AT&T announced plans to invest $1 billion in 2011 in global network-based cloud solutions. Meanwhile, executives defended their T-Mobile purchase before a Senate panel.
AT&T may be best known for its ties to the
Apple iPhone and aggressive moves in the carrier race to add new mobile
subscribers. But it very much also has its sights set on supporting
business customers. On May 10-as AT&T executives headed to
Washington, D.C., to defend their intended purchase of competitor
T-Mobile-they also announced plans to spend nearly $1 billion this year
deploying "next-generation services for businesses ranging from the
smallest firms to the world's largest and most sophisticated
will be targeting investments for government agencies and businesses in
industries such as manufacturing, retail, hospitality, health care and
automotive. The carrier said it plans to invest in five key focus areas,
"like enterprise mobility applications and cloud/as-as-service
enhancements" while rolling out "platforms, systems and e-capabilities"
to automate and simplify business practices.
"We continue to invest significantly
in cloud-based, mobility and networking sourcing solutions because
customers are increasingly recognizing that transformative services like
these increase productivity, improve operational effectiveness and
lower costs," John Stankey, president and CEO of AT&T Business
Solutions, said in a statement.
plans to invest in five key areas for its business customers this year.
The first is mobile solutions and connected devices, and it noted that
during the first quarter alone it added 1.6 million "emerging devices"
such as tablets, netbooks and laptops, and that more than 12 million
such devices are currently connected to its network.
second area is cloud-based services, and AT&T says it has already
cloud capabilities embedded into its network, enabling it to manage and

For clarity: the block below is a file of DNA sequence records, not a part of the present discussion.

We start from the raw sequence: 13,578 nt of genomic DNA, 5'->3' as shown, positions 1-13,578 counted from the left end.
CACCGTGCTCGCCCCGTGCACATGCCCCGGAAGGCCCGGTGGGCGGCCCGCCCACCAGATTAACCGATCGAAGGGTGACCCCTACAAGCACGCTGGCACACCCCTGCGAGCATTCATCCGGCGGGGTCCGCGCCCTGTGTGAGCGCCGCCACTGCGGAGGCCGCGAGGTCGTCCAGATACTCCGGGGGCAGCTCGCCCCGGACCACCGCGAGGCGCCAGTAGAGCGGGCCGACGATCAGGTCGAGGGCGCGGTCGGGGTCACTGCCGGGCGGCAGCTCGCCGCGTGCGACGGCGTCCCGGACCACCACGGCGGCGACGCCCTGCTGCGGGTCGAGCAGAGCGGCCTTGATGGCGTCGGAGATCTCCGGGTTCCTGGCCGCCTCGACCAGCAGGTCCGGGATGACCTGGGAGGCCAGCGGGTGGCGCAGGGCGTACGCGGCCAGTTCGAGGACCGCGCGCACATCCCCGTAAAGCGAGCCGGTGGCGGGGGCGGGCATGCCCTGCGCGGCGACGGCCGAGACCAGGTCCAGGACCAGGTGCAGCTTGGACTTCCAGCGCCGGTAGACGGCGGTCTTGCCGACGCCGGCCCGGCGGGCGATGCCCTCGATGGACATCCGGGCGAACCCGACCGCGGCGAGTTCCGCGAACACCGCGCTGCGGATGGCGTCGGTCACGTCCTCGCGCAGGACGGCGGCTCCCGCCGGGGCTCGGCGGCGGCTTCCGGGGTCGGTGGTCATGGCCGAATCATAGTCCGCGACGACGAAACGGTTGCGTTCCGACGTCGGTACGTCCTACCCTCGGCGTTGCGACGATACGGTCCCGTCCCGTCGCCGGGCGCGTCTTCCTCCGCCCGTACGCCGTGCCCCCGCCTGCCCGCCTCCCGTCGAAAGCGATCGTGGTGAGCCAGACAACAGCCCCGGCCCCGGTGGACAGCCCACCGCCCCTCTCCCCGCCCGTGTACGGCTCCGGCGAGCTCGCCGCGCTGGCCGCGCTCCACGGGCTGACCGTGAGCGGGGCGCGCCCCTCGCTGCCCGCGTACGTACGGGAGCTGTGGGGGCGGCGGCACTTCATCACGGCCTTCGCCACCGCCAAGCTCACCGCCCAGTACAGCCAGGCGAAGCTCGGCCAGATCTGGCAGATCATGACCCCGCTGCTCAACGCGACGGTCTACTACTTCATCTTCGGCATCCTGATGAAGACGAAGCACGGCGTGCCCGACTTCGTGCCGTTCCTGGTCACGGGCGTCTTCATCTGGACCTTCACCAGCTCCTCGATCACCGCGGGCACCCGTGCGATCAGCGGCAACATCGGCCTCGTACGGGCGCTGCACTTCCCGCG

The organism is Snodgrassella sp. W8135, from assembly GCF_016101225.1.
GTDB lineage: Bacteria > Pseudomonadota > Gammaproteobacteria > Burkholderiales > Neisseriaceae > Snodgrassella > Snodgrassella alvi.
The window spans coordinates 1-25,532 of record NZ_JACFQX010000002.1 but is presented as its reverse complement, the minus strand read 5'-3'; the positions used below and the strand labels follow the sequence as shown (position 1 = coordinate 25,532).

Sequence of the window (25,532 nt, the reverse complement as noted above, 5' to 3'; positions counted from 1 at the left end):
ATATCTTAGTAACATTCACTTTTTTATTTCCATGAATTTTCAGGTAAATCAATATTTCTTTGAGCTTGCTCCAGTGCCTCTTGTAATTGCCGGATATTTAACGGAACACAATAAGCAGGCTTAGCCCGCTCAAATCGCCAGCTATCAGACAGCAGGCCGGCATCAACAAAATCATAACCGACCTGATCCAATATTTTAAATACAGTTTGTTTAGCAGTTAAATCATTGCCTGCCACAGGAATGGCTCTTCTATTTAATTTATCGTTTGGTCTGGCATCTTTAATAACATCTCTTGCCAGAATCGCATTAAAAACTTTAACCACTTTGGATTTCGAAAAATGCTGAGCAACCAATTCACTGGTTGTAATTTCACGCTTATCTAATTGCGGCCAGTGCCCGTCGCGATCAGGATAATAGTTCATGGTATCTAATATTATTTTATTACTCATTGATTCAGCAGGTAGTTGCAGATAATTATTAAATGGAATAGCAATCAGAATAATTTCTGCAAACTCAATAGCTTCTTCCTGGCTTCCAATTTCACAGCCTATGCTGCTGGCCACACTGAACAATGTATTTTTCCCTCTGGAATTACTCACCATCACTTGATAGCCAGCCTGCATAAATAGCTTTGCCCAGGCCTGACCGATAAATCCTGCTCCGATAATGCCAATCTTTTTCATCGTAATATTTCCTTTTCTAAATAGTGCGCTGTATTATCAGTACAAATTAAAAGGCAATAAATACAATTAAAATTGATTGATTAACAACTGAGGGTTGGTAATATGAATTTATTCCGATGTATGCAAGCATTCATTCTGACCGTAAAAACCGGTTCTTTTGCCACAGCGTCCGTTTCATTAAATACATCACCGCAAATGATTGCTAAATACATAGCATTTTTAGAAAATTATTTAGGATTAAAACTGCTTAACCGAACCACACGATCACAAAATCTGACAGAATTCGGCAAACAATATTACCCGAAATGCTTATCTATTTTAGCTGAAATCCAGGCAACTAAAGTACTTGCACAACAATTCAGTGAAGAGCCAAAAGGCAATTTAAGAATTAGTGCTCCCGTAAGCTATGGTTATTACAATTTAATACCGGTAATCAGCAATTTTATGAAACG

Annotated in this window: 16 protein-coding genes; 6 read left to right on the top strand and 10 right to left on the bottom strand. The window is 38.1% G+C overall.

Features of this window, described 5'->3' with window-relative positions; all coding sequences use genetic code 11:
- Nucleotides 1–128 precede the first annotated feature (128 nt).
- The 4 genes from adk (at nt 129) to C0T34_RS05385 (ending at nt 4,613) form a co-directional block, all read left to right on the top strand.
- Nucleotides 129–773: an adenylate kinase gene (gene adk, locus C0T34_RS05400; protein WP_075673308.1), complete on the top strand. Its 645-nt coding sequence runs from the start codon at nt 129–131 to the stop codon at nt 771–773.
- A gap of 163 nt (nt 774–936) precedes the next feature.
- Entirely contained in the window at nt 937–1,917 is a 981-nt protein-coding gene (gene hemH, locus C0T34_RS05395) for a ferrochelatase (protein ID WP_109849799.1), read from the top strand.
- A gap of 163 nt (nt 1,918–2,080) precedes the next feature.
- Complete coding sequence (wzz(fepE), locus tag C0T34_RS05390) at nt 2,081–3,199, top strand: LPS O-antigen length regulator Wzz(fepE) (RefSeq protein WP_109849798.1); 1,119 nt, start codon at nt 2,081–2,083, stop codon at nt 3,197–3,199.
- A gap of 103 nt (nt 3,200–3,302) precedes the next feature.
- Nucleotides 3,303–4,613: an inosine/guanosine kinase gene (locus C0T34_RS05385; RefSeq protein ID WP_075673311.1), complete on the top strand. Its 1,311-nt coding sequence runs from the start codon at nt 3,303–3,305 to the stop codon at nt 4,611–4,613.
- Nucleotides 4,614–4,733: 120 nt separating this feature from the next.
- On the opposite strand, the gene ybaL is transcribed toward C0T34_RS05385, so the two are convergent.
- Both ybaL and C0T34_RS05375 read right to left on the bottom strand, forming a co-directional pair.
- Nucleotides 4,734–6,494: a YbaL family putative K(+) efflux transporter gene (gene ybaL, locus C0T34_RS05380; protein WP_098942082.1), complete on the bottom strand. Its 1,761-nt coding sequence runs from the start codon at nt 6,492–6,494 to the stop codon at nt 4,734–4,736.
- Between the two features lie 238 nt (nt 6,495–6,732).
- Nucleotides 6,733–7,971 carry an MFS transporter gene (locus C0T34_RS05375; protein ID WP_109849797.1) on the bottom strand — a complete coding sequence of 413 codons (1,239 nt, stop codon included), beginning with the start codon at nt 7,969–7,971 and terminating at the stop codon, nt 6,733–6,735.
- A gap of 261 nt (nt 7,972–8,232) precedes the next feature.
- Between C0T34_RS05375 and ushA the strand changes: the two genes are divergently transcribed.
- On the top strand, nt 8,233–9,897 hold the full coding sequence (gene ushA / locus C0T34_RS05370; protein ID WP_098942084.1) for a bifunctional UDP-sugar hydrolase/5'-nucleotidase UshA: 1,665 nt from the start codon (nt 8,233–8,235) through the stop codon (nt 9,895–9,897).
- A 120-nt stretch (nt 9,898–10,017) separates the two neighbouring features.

deliver services and applications "as part of a total solution to any
a third area, global enterprise networking, will enable it to provide
more robust, secure services to its "1,700 target multinational
customers," and a fourth, small business customers, will help it to
offer simplified service bundles and faster download speeds across it
22-state broadband footprint.
following on the 2010 launch of AT&T ForHealth, it plans to
accelerate its delivery of cloud-based services and applications to the
health care industry.
On April 20, AT&T announced fiscal first quarter results
that pleasantly surprised even company executives by not faltering as
much as expected, in the face of competitor Verizon Wireless offering an
Apple iPhone 4 of its own. During the quarter, AT&T announced
profits of $3.4 billion on consolidated revenues of $31.2 billion, sold
5.5 million smartphones and added 2 million new wireless subscribers.
subscriber growth, AT&T CEO Randall Stephenson said in a statement,
was part of why it is working to acquire T-Mobile, whose spectrum would
help AT&T to "simultaneously address spectrum issues created by
this increased demand and improve customers' network experience as
volumes continue to grow."
from AT&T, T-Mobile and Sprint-which has actively come out
against the purchase plan, saying it would devastate its ability to
compete in the market-submitted to questions from a Senate Judiciary
subcommittee May 10, regarding the deal. Gigaom's
Stacey Higginbotham, who was at the trial, reported that, "the CEOs of
AT&T and T-Mobile appeared to weasel out of attempts to get them to
discuss confusing statements or get them to swear that prices would go
down for consumers as a result of this deal."
added that Stephenson confirmed that T-Mobile prepaid customers will
get to keep their plans, and T-Mobile postpaid customers-who have
feared a price hike-will be able to keep their plans if they upgrade
to a comparable phone.
deal needs to be approved by a number of federal regulatory bodies and
isn't expected to reach a conclusion before the year's end.